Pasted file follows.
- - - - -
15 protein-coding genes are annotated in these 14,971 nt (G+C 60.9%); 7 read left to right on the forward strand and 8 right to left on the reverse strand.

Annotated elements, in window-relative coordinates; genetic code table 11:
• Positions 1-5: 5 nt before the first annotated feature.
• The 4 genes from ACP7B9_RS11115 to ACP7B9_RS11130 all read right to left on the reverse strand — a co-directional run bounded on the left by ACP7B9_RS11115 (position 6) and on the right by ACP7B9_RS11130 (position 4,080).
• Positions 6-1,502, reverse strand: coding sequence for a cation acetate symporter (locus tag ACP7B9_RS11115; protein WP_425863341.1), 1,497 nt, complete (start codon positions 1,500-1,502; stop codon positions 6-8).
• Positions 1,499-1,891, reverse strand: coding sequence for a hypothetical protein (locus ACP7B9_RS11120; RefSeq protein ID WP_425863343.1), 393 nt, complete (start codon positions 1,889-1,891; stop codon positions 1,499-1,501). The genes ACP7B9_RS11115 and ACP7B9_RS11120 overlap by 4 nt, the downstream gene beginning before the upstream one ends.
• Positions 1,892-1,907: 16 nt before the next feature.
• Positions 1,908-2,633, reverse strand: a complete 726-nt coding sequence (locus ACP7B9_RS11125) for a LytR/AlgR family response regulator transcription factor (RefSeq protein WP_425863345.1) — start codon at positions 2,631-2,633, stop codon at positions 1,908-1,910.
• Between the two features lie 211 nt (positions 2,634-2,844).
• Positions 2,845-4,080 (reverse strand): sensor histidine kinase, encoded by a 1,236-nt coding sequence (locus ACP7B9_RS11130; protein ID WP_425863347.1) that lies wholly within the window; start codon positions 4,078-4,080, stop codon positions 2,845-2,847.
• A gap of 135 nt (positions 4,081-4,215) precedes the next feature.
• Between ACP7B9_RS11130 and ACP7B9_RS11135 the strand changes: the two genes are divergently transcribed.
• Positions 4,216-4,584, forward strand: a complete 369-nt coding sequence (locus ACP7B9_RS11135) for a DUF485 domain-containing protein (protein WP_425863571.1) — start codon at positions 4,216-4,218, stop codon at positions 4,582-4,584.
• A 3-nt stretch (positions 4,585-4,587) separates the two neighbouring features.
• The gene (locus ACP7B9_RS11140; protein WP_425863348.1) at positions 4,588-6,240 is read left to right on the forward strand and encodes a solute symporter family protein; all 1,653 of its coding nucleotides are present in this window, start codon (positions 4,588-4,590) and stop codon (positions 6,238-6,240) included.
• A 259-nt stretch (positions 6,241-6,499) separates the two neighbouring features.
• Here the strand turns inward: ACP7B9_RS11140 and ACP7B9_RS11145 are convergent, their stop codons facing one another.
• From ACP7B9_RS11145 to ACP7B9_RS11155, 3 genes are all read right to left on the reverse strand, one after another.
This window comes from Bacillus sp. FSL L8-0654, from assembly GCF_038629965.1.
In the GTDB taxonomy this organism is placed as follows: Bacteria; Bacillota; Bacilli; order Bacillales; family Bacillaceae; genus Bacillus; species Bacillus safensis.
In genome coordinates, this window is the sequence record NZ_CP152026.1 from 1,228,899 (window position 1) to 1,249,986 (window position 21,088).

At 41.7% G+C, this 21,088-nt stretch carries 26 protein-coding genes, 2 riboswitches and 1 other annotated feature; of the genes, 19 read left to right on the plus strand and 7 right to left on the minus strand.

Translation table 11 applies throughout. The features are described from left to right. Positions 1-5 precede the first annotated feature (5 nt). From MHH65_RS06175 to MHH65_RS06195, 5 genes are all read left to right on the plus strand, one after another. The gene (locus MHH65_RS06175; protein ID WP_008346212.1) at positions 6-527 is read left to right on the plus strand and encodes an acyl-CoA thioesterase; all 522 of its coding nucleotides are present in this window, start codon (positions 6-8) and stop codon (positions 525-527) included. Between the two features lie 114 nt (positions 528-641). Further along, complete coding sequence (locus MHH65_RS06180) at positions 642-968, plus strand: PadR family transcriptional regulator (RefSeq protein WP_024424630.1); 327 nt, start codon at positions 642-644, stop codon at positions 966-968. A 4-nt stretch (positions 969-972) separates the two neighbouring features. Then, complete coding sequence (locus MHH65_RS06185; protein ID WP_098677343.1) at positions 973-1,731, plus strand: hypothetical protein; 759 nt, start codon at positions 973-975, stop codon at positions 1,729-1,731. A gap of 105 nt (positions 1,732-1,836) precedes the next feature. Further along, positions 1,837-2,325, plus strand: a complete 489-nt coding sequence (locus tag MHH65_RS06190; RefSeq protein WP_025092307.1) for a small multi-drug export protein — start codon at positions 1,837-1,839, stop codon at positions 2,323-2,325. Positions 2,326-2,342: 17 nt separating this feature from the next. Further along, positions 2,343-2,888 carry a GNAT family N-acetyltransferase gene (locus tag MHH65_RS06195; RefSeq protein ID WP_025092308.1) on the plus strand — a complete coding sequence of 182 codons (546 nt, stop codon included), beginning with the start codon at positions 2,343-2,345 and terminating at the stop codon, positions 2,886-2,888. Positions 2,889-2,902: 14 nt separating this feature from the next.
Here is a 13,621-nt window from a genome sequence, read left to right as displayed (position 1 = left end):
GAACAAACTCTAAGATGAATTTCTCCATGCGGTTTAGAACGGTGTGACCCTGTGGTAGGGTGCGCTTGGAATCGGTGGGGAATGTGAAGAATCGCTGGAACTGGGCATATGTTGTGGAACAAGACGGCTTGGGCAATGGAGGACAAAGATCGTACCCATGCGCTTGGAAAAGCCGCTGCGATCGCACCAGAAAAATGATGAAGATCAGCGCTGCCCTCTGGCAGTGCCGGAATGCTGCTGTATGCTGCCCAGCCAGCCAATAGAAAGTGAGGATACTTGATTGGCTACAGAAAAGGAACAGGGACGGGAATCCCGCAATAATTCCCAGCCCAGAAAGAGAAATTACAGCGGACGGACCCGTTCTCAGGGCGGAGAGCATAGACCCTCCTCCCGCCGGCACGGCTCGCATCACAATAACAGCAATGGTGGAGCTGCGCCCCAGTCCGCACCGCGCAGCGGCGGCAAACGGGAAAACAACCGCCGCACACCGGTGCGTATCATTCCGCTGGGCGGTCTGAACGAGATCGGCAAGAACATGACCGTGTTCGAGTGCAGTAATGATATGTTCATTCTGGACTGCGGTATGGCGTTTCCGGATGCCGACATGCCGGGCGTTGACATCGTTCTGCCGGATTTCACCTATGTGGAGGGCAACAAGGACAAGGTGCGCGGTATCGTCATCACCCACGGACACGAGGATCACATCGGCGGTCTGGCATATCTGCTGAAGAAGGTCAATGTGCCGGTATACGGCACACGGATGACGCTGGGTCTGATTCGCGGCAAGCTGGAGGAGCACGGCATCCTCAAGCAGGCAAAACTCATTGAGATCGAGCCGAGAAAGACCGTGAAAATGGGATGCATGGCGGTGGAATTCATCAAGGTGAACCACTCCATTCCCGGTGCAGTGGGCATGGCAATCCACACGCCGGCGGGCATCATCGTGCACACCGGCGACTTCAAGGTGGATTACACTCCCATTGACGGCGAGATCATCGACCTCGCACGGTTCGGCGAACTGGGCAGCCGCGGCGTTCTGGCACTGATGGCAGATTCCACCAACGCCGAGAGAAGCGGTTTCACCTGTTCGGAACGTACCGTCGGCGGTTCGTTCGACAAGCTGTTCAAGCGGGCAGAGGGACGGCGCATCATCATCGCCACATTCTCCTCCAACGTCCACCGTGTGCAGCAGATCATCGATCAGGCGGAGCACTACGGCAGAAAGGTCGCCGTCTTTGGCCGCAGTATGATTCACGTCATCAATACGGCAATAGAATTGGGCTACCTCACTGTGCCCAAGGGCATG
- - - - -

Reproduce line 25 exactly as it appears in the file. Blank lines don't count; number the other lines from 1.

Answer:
GAACAAACTCTAAGATGAATTTCTCCATGCGGTTTAGAACGGTGTGACCCTGTGGTAGGGTGCGCTTGGAATCGGTGGGGAATGTGAAGAATCGCTGGAACTGGGCATATGTTGTGGAACAAGACGGCTTGGGCAATGGAGGACAAAGATCGTACCCATGCGCTTGGAAAAGCCGCTGCGATCGCACCAGAAAAATGATGAAGATCAGCGCTGCCCTCTGGCAGTGCCGGAATGCTGCTGTATGCTGCCCAGCCAGCCAATAGAAAGTGAGGATACTTGATTGGCTACAGAAAAGGAACAGGGACGGGAATCCCGCAATAATTCCCAGCCCAGAAAGAGAAATTACAGCGGACGGACCCGTTCTCAGGGCGGAGAGCATAGACCCTCCTCCCGCCGGCACGGCTCGCATCACAATAACAGCAATGGTGGAGCTGCGCCCCAGTCCGCACCGCGCAGCGGCGGCAAACGGGAAAACAACCGCCGCACACCGGTGCGTATCATTCCGCTGGGCGGTCTGAACGAGATCGGCAAGAACATGACCGTGTTCGAGTGCAGTAATGATATGTTCATTCTGGACTGCGGTATGGCGTTTCCGGATGCCGACATGCCGGGCGTTGACATCGTTCTGCCGGATTTCACCTATGTGGAGGGCAACAAGGACAAGGTGCGCGGTATCGTCATCACCCACGGACACGAGGATCACATCGGCGGTCTGGCATATCTGCTGAAGAAGGTCAATGTGCCGGTATACGGCACACGGATGACGCTGGGTCTGATTCGCGGCAAGCTGGAGGAGCACGGCATCCTCAAGCAGGCAAAACTCATTGAGATCGAGCCGAGAAAGACCGTGAAAATGGGATGCATGGCGGTGGAATTCATCAAGGTGAACCACTCCATTCCCGGTGCAGTGGGCATGGCAATCCACACGCCGGCGGGCATCATCGTGCACACCGGCGACTTCAAGGTGGATTACACTCCCATTGACGGCGAGATCATCGACCTCGCACGGTTCGGCGAACTGGGCAGCCGCGGCGTTCTGGCACTGATGGCAGATTCCACCAACGCCGAGAGAAGCGGTTTCACCTGTTCGGAACGTACCGTCGGCGGTTCGTTCGACAAGCTGTTCAAGCGGGCAGAGGGACGGCGCATCATCATCGCCACATTCTCCTCCAACGTCCACCGTGTGCAGCAGATCATCGATCAGGCGGAGCACTACGGCAGAAAGGTCGCCGTCTTTGGCCGCAGTATGATTCACGTCATCAATACGGCAATAGAATTGGGCTACCTCACTGTGCCCAAGGGCATG